Thanksgiving into the New Year is one of my favorite times of year — (besides my birthday, of course!). All of the delicious Jamaican delicacies that only get made during the Holidays, the decorating of the Christmas tree, the giving and receiving of heartfelt gifts, and the inherent hope that the prospect of a new… Continue reading The Holidays Are Not A Happy Time For All Students
It’s not what you say, it’s how you say it. I️ grew up hearing this wisdom exhorted in my home time and time again. Words have power. The tone of those words carries with them an even heavier weight. I’ve taken this wisdom into my classroom and observed other teachers who’ve made a conscious effort… Continue reading The Power of Affirming Words In The Lives of Our Students
It is completely disgusting to witness adults working with adolescents but have yet to learn their names. To not make an attempt to pronounce, remember, and then consistently use a teenager’s name invites a high level of disdain. I get really defensive. Adults serve as role models and beacons of social cues yet consistently waste… Continue reading Know Me By My Name, Or Else!
He didn’t want to participate in the spelling bee to begin with. The shock everyone blatantly displayed about the fact that he was a runner-up in his class spelling bee had rubbed him the wrong way and added to an already unfortunate situation. He wasn’t accustomed to the academic spotlight. He’d never been acknowledged for… Continue reading Black Boys and Academic Excellence: An Unlikely Match In The Minds of Too Many Teachers
Black children are not allowed to be children. They are perceived by mainstream America, from out of the womb, as being armed, dangerous, and suspicious. They are constantly scrutinized, chastised, and over-managed. How many Black parents have had to sit their young Black child down and explain to them how to conduct themselves in public,… Continue reading Black Children Are Not Allowed To Be Children
On a rainy Wednesday evening, my husband and I sat in our local library listening to a college planning “Guru” explain the ins and outs of the college application and financial aid process. The room was packed with Long Island parents eager to figure out the formula to finance and get the most out of… Continue reading This Is What The College Entrance “Guru” Can’t Teach Us: Managing High Stress for High Schoolers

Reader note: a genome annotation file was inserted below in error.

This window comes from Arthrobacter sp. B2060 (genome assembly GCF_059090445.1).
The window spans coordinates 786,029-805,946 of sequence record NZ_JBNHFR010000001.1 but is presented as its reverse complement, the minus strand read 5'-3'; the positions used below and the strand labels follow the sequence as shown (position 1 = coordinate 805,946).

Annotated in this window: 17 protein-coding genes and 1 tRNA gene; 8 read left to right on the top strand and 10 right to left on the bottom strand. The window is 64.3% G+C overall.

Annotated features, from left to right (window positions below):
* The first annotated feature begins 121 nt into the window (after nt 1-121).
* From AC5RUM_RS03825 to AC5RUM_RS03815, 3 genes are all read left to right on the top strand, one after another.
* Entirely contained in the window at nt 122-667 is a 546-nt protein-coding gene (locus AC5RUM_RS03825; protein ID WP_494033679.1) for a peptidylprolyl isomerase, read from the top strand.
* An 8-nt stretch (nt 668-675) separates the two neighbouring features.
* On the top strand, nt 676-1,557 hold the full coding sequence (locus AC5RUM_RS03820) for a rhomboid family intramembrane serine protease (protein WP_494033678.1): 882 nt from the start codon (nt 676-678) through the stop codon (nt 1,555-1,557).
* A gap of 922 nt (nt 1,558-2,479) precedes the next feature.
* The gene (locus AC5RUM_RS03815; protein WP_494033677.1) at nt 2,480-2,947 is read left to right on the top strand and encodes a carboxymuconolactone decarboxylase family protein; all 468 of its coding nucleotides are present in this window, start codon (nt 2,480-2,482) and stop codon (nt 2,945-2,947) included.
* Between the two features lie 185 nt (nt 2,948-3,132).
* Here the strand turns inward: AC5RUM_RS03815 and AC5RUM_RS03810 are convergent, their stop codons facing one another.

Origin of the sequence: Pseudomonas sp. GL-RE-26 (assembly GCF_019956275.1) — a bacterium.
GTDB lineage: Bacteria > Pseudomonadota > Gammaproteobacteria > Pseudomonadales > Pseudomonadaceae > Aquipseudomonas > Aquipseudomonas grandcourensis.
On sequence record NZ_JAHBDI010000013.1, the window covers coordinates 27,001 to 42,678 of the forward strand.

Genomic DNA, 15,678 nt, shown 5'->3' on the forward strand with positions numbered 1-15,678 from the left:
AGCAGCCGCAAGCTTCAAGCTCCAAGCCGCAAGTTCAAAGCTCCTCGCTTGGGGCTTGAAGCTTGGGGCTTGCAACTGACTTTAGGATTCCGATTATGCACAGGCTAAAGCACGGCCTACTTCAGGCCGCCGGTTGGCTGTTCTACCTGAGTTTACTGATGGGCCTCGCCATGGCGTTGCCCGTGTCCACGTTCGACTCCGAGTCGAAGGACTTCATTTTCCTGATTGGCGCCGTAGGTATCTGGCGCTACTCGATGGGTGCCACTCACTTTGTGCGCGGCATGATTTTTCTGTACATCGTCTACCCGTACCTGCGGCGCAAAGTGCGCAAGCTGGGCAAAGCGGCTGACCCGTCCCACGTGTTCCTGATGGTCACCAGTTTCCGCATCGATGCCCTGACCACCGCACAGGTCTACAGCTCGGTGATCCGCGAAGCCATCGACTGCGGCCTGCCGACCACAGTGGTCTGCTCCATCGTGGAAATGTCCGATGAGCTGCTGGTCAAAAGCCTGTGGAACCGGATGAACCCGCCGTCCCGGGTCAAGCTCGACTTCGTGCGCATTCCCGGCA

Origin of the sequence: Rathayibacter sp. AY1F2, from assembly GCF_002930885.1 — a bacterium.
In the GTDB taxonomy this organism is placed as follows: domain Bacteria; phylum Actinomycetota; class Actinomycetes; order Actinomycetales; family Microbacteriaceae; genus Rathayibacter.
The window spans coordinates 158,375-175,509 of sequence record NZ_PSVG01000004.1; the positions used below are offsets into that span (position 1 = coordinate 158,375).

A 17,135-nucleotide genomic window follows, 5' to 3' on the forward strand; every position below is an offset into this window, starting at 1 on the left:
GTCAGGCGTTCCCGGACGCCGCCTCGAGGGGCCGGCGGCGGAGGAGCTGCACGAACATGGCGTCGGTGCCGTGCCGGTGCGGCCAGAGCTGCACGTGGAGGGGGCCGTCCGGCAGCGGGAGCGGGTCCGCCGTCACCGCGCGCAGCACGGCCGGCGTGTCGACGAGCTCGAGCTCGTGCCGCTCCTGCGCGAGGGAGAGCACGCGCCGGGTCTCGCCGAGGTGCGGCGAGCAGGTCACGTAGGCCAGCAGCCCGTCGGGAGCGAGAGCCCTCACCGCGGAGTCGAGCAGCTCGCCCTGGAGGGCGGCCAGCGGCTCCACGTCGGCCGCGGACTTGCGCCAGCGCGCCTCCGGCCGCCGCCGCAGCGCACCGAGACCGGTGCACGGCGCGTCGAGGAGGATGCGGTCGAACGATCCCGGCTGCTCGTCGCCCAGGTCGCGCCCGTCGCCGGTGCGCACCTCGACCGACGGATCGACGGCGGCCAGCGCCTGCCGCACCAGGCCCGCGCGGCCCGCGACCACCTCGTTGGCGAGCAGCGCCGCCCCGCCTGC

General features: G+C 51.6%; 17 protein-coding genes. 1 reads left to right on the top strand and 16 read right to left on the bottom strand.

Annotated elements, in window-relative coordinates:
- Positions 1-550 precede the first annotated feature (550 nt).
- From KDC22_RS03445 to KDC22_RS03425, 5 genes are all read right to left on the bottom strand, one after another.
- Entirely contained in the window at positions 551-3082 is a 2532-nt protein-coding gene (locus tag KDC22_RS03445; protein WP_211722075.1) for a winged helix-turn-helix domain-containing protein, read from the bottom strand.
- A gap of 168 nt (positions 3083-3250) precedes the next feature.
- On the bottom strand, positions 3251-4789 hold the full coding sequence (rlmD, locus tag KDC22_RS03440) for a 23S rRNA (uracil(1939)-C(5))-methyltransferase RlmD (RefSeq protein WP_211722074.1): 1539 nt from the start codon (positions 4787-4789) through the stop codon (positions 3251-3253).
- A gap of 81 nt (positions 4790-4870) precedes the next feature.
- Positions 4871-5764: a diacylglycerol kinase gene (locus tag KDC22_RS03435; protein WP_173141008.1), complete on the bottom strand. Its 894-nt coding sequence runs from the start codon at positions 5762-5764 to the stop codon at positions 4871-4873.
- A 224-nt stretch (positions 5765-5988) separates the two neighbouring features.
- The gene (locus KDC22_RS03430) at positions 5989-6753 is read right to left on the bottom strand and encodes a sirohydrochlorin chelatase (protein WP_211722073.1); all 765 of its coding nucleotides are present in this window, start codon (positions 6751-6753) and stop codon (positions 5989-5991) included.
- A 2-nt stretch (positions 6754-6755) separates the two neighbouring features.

(New York School Talk exists to offer a “safe space” for parents, teachers, students, and anyone invested in public education. Most of our bloggers support charter school expansion in New York City. Not all of them do. We deeply value all voices and believe that differing opinions can lead to enlightened strategies to address what… Continue reading Sharing Space Doesn’t Make For Safe Schools
As educators, our jobs entail so much more than teaching the content area in which we are certified. We spend hours each day with our students and, as such, have constant opportunities to talk to them about the development of their moral character, a class that is not taught in most public schools but one… Continue reading If You See Something, Say Something: Teachers, Their Students, & Ethical Conversations
My students and I are reading the novel Seedfolks by Paul Fleischman, a series of vignettes about each character’s life woven together to tell the story of how a community garden comes into existence. It came to me that, in my effort to intentionally build a caring classroom community, it would benefit us to start… Continue reading Nurturing My Students – Mind, Body, Soul, and Spirit
I have a serious inquiry for school administrators: Is a teacher applicant’s race a factor when you consider hiring them? Let me be more specific: Do you think about your minority student demographics and then consider the positive impact that having a teacher who looks like them will have on them? Do any of these… Continue reading Damn! NO Black Teachers Are Being Hired? This Is Crazy!!